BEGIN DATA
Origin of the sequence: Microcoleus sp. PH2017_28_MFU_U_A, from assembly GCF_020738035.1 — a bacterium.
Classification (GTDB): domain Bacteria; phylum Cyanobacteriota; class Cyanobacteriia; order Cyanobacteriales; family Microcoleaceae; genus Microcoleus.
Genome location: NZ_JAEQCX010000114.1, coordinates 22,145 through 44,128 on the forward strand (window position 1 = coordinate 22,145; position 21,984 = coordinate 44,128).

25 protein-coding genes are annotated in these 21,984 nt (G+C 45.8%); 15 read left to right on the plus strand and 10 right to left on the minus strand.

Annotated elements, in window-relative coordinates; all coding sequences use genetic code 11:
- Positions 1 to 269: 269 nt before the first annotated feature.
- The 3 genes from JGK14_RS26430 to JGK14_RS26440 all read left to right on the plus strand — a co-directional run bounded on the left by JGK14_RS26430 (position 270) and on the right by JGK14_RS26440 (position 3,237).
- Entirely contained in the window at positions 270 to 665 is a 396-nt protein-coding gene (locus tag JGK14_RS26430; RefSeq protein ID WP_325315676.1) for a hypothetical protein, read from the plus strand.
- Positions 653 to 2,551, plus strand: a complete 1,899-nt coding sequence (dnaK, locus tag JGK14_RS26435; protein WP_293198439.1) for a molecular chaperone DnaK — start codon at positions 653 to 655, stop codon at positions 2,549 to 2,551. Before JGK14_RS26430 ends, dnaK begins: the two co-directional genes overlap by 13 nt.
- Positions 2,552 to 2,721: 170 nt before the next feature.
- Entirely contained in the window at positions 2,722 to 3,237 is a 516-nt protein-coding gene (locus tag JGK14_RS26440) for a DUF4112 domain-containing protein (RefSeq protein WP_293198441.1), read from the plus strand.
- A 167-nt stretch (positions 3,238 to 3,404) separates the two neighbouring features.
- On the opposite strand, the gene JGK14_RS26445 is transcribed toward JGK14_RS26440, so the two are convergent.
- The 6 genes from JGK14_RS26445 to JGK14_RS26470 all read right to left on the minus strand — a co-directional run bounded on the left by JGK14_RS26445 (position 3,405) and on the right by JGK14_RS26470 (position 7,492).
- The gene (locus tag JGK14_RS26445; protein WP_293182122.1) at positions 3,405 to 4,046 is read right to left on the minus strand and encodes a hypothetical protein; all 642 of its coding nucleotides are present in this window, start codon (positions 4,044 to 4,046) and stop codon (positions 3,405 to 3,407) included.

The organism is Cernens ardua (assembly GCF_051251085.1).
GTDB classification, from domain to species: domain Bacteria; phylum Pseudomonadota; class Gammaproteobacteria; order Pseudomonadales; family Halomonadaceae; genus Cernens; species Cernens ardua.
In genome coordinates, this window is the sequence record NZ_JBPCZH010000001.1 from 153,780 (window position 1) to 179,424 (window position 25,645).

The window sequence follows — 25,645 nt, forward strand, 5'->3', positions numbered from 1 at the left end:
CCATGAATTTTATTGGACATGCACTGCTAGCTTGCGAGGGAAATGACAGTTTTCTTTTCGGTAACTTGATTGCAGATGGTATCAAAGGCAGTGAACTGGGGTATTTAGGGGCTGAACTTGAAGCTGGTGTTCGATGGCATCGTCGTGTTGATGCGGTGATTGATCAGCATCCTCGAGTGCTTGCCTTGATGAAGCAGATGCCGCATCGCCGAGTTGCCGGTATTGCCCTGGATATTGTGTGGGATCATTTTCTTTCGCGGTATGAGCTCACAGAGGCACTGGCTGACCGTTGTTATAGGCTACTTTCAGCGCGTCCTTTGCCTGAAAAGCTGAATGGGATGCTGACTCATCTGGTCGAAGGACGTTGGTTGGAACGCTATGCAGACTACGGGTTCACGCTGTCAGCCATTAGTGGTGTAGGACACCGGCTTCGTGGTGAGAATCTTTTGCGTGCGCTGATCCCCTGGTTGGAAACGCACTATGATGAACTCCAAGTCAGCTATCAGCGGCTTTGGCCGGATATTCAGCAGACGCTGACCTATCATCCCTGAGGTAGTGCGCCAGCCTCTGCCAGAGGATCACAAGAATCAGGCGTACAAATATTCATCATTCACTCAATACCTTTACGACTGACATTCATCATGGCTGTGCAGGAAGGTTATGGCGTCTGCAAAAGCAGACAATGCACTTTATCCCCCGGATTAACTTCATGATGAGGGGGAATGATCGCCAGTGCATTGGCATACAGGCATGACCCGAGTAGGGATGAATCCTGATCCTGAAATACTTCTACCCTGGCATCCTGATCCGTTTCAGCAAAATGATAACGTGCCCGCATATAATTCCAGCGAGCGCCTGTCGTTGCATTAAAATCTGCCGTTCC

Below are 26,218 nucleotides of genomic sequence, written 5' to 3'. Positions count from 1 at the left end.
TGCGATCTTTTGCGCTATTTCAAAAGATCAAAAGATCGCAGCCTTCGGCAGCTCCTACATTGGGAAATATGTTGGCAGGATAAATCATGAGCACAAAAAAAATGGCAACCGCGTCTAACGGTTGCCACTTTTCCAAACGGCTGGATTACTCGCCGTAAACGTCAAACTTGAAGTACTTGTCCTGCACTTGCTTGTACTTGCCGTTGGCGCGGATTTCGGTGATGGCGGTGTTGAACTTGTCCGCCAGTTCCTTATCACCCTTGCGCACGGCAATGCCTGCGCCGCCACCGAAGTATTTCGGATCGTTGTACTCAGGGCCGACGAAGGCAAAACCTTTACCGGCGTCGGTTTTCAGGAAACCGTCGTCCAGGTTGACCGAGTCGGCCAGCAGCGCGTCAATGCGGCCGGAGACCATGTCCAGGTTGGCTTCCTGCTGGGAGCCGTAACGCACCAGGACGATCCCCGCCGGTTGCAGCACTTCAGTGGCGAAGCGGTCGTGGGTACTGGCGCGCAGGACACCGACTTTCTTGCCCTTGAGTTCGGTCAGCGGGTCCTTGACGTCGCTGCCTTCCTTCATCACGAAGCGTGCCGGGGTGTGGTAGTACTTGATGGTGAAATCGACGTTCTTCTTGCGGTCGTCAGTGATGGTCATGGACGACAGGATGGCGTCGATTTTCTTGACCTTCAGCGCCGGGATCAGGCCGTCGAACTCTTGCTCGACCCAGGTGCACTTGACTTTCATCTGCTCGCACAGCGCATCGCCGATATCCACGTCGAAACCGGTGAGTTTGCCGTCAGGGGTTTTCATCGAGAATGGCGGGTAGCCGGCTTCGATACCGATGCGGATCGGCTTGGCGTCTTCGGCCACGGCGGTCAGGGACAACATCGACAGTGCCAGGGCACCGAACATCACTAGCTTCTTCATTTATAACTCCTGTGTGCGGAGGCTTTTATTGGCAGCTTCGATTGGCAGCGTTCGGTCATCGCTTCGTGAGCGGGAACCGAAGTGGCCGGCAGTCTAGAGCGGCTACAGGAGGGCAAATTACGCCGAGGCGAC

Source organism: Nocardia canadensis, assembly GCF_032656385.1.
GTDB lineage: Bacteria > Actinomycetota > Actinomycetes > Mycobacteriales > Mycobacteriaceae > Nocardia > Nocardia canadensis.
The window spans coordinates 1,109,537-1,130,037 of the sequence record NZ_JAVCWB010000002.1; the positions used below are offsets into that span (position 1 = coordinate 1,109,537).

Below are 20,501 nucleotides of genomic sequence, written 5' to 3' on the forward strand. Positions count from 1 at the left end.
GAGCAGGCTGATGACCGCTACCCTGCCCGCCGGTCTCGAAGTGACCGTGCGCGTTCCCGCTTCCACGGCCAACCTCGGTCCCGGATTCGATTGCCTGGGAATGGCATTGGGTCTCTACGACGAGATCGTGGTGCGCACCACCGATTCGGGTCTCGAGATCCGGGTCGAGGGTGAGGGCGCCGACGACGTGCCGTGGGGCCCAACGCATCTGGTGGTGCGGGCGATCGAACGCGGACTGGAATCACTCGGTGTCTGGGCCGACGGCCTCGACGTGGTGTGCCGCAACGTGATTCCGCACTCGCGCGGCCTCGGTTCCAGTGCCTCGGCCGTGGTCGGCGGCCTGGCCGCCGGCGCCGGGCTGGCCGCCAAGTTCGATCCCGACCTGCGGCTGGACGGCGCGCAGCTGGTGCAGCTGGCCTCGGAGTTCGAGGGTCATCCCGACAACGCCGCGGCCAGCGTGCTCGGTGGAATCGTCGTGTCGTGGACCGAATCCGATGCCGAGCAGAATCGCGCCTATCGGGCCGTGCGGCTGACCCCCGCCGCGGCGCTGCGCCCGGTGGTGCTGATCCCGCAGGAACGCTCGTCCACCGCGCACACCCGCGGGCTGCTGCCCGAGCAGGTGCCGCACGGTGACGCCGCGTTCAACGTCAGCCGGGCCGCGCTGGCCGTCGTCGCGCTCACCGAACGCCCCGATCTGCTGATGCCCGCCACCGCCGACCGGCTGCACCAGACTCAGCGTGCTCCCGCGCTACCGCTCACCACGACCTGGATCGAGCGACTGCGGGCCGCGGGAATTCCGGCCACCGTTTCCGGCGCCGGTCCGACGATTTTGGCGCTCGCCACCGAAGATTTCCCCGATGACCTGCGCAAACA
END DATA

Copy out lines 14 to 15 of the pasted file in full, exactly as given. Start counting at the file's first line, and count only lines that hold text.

- The 6 genes from JGK14_RS26445 to JGK14_RS26470 all read right to left on the minus strand — a co-directional run bounded on the left by JGK14_RS26445 (position 3,405) and on the right by JGK14_RS26470 (position 7,492).
- The gene (locus tag JGK14_RS26445; protein WP_293182122.1) at positions 3,405 to 4,046 is read right to left on the minus strand and encodes a hypothetical protein; all 642 of its coding nucleotides are present in this window, start codon (positions 4,044 to 4,046) and stop codon (positions 3,405 to 3,407) included.